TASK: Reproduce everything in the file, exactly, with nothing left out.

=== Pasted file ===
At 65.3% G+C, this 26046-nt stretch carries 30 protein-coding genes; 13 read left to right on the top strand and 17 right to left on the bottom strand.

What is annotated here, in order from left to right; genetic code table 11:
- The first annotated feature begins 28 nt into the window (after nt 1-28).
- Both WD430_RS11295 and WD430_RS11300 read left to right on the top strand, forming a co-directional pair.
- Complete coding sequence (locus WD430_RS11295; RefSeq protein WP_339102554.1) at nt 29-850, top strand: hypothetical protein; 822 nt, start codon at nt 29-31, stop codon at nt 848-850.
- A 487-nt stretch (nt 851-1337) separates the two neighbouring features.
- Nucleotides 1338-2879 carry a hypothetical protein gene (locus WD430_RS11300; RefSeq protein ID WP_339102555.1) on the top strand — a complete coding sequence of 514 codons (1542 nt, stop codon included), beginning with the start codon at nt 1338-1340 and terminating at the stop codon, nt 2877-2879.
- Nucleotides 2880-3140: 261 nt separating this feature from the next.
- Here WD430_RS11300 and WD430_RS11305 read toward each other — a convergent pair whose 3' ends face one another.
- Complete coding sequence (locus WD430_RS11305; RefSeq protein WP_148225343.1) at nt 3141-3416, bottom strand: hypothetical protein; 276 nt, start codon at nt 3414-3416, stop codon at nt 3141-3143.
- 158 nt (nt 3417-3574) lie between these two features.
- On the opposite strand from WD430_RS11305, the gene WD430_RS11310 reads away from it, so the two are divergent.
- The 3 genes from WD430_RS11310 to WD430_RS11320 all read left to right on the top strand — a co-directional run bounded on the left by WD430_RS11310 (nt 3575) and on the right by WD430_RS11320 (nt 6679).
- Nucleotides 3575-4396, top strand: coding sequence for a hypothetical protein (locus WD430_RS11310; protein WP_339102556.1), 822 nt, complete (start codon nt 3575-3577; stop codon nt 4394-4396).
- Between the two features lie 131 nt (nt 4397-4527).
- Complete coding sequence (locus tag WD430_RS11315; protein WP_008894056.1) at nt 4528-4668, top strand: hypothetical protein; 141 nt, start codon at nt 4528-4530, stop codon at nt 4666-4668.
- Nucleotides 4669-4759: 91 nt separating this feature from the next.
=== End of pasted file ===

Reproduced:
At 65.3% G+C, this 26046-nt stretch carries 30 protein-coding genes; 13 read left to right on the top strand and 17 right to left on the bottom strand.

What is annotated here, in order from left to right; genetic code table 11:
- The first annotated feature begins 28 nt into the window (after nt 1-28).
- Both WD430_RS11295 and WD430_RS11300 read left to right on the top strand, forming a co-directional pair.
- Complete coding sequence (locus WD430_RS11295; RefSeq protein WP_339102554.1) at nt 29-850, top strand: hypothetical protein; 822 nt, start codon at nt 29-31, stop codon at nt 848-850.
- A 487-nt stretch (nt 851-1337) separates the two neighbouring features.
- Nucleotides 1338-2879 carry a hypothetical protein gene (locus WD430_RS11300; RefSeq protein ID WP_339102555.1) on the top strand — a complete coding sequence of 514 codons (1542 nt, stop codon included), beginning with the start codon at nt 1338-1340 and terminating at the stop codon, nt 2877-2879.
- Nucleotides 2880-3140: 261 nt separating this feature from the next.
- Here WD430_RS11300 and WD430_RS11305 read toward each other — a convergent pair whose 3' ends face one another.
- Complete coding sequence (locus WD430_RS11305; RefSeq protein WP_148225343.1) at nt 3141-3416, bottom strand: hypothetical protein; 276 nt, start codon at nt 3414-3416, stop codon at nt 3141-3143.
- 158 nt (nt 3417-3574) lie between these two features.
- On the opposite strand from WD430_RS11305, the gene WD430_RS11310 reads away from it, so the two are divergent.
- The 3 genes from WD430_RS11310 to WD430_RS11320 all read left to right on the top strand — a co-directional run bounded on the left by WD430_RS11310 (nt 3575) and on the right by WD430_RS11320 (nt 6679).
- Nucleotides 3575-4396, top strand: coding sequence for a hypothetical protein (locus WD430_RS11310; protein WP_339102556.1), 822 nt, complete (start codon nt 3575-3577; stop codon nt 4394-4396).
- Between the two features lie 131 nt (nt 4397-4527).
- Complete coding sequence (locus tag WD430_RS11315; protein WP_008894056.1) at nt 4528-4668, top strand: hypothetical protein; 141 nt, start codon at nt 4528-4530, stop codon at nt 4666-4668.
- Nucleotides 4669-4759: 91 nt separating this feature from the next.